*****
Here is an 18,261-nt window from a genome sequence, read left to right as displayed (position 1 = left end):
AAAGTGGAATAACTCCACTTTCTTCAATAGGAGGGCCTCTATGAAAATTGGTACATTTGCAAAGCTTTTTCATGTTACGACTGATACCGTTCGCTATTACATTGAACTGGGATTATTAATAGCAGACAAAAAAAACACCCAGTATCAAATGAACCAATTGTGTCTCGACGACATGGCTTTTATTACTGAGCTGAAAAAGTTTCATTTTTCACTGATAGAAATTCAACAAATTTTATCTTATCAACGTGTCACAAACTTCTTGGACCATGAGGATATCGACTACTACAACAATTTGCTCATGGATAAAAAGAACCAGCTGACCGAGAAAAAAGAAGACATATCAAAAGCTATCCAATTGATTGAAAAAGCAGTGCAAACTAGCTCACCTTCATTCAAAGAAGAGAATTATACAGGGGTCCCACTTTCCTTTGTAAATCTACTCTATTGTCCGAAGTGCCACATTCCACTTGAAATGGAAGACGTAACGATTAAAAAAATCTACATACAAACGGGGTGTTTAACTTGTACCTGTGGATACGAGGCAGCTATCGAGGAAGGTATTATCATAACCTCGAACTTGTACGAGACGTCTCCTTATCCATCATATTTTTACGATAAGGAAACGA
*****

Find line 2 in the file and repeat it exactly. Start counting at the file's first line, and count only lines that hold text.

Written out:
AAAGTGGAATAACTCCACTTTCTTCAATAGGAGGGCCTCTATGAAAATTGGTACATTTGCAAAGCTTTTTCATGTTACGACTGATACCGTTCGCTATTACATTGAACTGGGATTATTAATAGCAGACAAAAAAAACACCCAGTATCAAATGAACCAATTGTGTCTCGACGACATGGCTTTTATTACTGAGCTGAAAAAGTTTCATTTTTCACTGATAGAAATTCAACAAATTTTATCTTATCAACGTGTCACAAACTTCTTGGACCATGAGGATATCGACTACTACAACAATTTGCTCATGGATAAAAAGAACCAGCTGACCGAGAAAAAAGAAGACATATCAAAAGCTATCCAATTGATTGAAAAAGCAGTGCAAACTAGCTCACCTTCATTCAAAGAAGAGAATTATACAGGGGTCCCACTTTCCTTTGTAAATCTACTCTATTGTCCGAAGTGCCACATTCCACTTGAAATGGAAGACGTAACGATTAAAAAAATCTACATACAAACGGGGTGTTTAACTTGTACCTGTGGATACGAGGCAGCTATCGAGGAAGGTATTATCATAACCTCGAACTTGTACGAGACGTCTCCTTATCCATCATATTTTTACGATAAGGAAACGA